References of "Boonen, Steven"
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See detailRomosozumab in Postmenopausal Women with Low Bone Mineral Density.
McClung, Michael R.; Grauer, Andreas; Boonen, Steven et al

in The New England journal of medicine (2014), 370

Background Sclerostin is an osteocyte-derived inhibitor of osteoblast activity. The monoclonal antibody romosozumab binds to sclerostin and increases bone formation. Methods In a phase 2, multicenter ... [more ▼]

Background Sclerostin is an osteocyte-derived inhibitor of osteoblast activity. The monoclonal antibody romosozumab binds to sclerostin and increases bone formation. Methods In a phase 2, multicenter, international, randomized, placebo-controlled, parallel-group, eight-group study, we evaluated the efficacy and safety of romosozumab over a 12-month period in 419 postmenopausal women, 55 to 85 years of age, who had low bone mineral density (a T score of -2.0 or less at the lumbar spine, total hip, or femoral neck and -3.5 or more at each of the three sites). Participants were randomly assigned to receive subcutaneous romosozumab monthly (at a dose of 70 mg, 140 mg, or 210 mg) or every 3 months (140 mg or 210 mg), subcutaneous placebo, or an open-label active comparator - oral alendronate (70 mg weekly) or subcutaneous teriparatide (20 mug daily). The primary end point was the percentage change from baseline in bone mineral density at the lumbar spine at 12 months. Secondary end points included percentage changes in bone mineral density at other sites and in markers of bone turnover. Results All dose levels of romosozumab were associated with significant increases in bone mineral density at the lumbar spine, including an increase of 11.3% with the 210-mg monthly dose, as compared with a decrease of 0.1% with placebo and increases of 4.1% with alendronate and 7.1% with teriparatide. Romosozumab was also associated with large increases in bone mineral density at the total hip and femoral neck, as well as transitory increases in bone-formation markers and sustained decreases in a bone-resorption marker. Except for mild, generally nonrecurring injection-site reactions with romosozumab, adverse events were similar among groups. Conclusions In postmenopausal women with low bone mass, romosozumab was associated with increased bone mineral density and bone formation and with decreased bone resorption. (Funded by Amgen and UCB Pharma; ClinicalTrials.gov number, NCT00896532 .). [less ▲]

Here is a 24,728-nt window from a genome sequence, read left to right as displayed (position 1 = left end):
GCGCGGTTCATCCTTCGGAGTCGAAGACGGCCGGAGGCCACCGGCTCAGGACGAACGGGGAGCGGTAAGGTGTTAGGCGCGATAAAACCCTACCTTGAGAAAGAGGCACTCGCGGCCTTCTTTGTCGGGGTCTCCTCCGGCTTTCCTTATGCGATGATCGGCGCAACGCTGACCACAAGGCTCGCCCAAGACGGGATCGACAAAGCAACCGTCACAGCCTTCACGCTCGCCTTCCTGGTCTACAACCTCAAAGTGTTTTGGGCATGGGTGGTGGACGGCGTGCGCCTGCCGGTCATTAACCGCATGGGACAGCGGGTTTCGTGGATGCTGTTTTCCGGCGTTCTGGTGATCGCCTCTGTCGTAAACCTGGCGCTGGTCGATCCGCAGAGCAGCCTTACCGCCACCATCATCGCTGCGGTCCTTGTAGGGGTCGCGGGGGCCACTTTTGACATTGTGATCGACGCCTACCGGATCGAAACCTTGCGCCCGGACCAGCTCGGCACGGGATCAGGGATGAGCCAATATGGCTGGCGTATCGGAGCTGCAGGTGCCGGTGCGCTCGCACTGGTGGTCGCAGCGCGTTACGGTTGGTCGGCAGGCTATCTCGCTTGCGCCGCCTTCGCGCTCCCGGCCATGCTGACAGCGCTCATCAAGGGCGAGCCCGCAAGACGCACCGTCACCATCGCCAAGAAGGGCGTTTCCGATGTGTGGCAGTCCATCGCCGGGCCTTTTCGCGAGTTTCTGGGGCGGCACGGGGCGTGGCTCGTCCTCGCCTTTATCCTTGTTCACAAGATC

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See detailVitamin D status and bone mineral density changes during alendronate treatment in postmenopausal osteoporosis.
Roux, Christian; Binkley, Neil; Boonen, Steven et al

in Calcified tissue international (2014), 94(2), 153-7

Vitamin D supplementation is recommended for women with osteoporosis. In the FOCUS-D trial comparing the combination tablet alendronate plus vitamin D3 5,600 IU (ALN/D) with standard care (SC) prescribed ... [more ▼]

Vitamin D supplementation is recommended for women with osteoporosis. In the FOCUS-D trial comparing the combination tablet alendronate plus vitamin D3 5,600 IU (ALN/D) with standard care (SC) prescribed by patients' personal physicians, ALN/D was more effective in improving serum 25(OH)D and bone turnover markers by 6 months and increasing spine and hip bone mineral density (BMD) after 1 year than SC. This post hoc analysis examined the relationship between BMD gain and 25(OH)D in women in SC receiving alendronate (SC/ALN, n = 134, 52% of the SC group) and in the ALN/D group (n = 257). At baseline, participants were of mean age 73 years and 72% were Caucasian, with a mean 25(OH)D of 14.9 ng/mL. In the SC/ALN group, most received vitamin D, although intake of vitamin D varied extensively (51% received <400 mug/day). In this group, end-of-study 25(OH)D correlated positively with mean percent increases from baseline in lumbar spine and femoral neck BMD [Pearson correlation coefficients (95% CI) = 0.23 (0.02-0.41) and 0.24 (0.03-0.41), respectively]. Baseline 25(OH)D correlated with increases in only lumbar spine BMD [Pearson correlation coefficient (95% CI) = 0.22 (0.01-0.40)]. No correlations between mean BMD change and 25(OH)D were seen with ALN/D. In conclusion, in postmenopausal women with osteoporosis and low 25(OH)D receiving alendronate and a wide range of vitamin D doses, the increase in lumbar spine and femoral neck BMD was positively correlated with serum 25(OH)D achieved by the end of the study and, to some extent, with 25(OH)D concentrations at baseline. The degree of success of alendronate therapy for osteoporosis may depend on the vitamin D status of patients. [less ▲]